While society winds down its calendar year in December, Christians are just beginning their year with the season of Advent. The last Sunday of November and concluding with Christmas day are the days that mark Advent…Our communities need a rest after the frenetic rhythm and demands of daily life; and we take it. Likewise, the Christ-follower begins his year with a season of longing and tension as we embrace the reality of this broken world, but these days not only provide physical rest but more importantly the offering of hope by prophets of a New Covenant brought by the birth of the Messiah King.
Today is another installment of The Collaborative vlog. If you are reading this on November 11 (the day this was posted), then it is day 240 of Orange County, Florida being under some measure of restrictions due to COVID19. While I am weary of masks and the myriad of daily calculations (i.e. to go or not to go), these are such minor disruptions compared to those related to our work and spiritual livelihoods. Whether or not you are struggling, there is no doubt that you are only one degree removed from someone who’s world is being destabilized.
Today Case Thorp continues his discussion on the upcoming election in the second of three articles. Again, because the election is practically upon we are publishing these blog posts in three consecutive weeks. If you missed the first blog post, 6 Ways Christians Can Be Wiser in Political Engagement, by Dave Strunk and Case Thorp I would encourage you to read it. Just as this one challenged us to be more thoughtful about the election, so too will this week’s article. This year’s election has evoked deep emotions from all viewpoints, making this series all the more important as we should remember that our faith is not rooted in the whim of our visceral responses but rather the strong and unwavering foundation of our Lord Jesus Christ. Happy reading!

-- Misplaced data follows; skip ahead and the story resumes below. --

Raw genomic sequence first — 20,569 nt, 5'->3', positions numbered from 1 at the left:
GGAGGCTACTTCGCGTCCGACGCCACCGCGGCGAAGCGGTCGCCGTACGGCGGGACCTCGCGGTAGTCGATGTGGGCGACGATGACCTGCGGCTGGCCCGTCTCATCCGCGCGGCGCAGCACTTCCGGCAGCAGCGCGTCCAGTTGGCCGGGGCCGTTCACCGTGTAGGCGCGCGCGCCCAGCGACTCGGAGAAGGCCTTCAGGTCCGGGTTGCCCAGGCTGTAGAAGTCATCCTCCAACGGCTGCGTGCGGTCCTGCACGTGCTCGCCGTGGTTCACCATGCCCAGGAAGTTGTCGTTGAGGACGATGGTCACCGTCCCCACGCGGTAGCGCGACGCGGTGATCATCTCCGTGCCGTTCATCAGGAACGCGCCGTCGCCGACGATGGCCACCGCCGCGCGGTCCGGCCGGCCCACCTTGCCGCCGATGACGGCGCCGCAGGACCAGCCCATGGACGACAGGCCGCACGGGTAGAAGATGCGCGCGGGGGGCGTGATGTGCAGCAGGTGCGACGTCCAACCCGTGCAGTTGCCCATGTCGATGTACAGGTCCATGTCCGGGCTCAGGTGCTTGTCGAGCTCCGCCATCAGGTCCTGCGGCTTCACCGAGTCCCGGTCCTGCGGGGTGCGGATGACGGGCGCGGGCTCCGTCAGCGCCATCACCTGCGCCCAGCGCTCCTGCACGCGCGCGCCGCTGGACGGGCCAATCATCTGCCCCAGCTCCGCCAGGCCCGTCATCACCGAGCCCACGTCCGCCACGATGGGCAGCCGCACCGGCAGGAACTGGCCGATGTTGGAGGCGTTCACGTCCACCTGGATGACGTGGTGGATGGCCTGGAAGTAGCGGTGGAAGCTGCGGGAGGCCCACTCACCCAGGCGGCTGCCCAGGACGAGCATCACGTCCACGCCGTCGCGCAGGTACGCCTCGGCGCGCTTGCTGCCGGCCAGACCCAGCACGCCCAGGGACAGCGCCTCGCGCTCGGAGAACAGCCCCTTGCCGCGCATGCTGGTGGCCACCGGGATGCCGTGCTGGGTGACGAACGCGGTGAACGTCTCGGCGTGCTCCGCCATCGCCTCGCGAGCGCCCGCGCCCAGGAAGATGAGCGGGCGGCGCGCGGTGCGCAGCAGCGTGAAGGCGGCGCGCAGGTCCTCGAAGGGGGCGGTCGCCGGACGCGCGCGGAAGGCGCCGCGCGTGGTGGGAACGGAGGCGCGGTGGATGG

Christians can and should pursue wisdom and political engagement concurrently. But in this deeply polarized, reactive political climate, is it possible? We think so.
It’s important believers don’t simply mirror a broken world when engaging politics. Here are six ideas to help frame how our thinking can be more characterized by Christian wisdom than by the ways of the world.
The Collaborative promotes the value of all work whether paid or unpaid. However, we tend to feature and discuss the paid kind more often, but not today. Elise Daniel challenges us all to revisit how we think about household activities, to reconsider traditions, and to reconsider gender role assumptions in her article, “What is the Best Division of Labor at Home?” She offers great nuggets of wisdom that are all about the promotion of healthy relationships, of grace and gratitude, and the idea of leveraging our strengths. Even if your home runs smoothly, I would encourage you to read this article and think about how things could be improved and maybe this doesn’t result in a reassignment of responsibilities, but rather results in deepening appreciation for one another.
While we do not know when COVID-19 is going to end, staying in survival mode is not healthy. If you haven’t already pivoted in your thinking, you need to make that shift. The pivot is where you quit being consumed by the inconveniences and frustrations or become more proactive in managing these things, and move into living like you know and believe that God has not taken a hiatus. Our spiritually can’t take one either.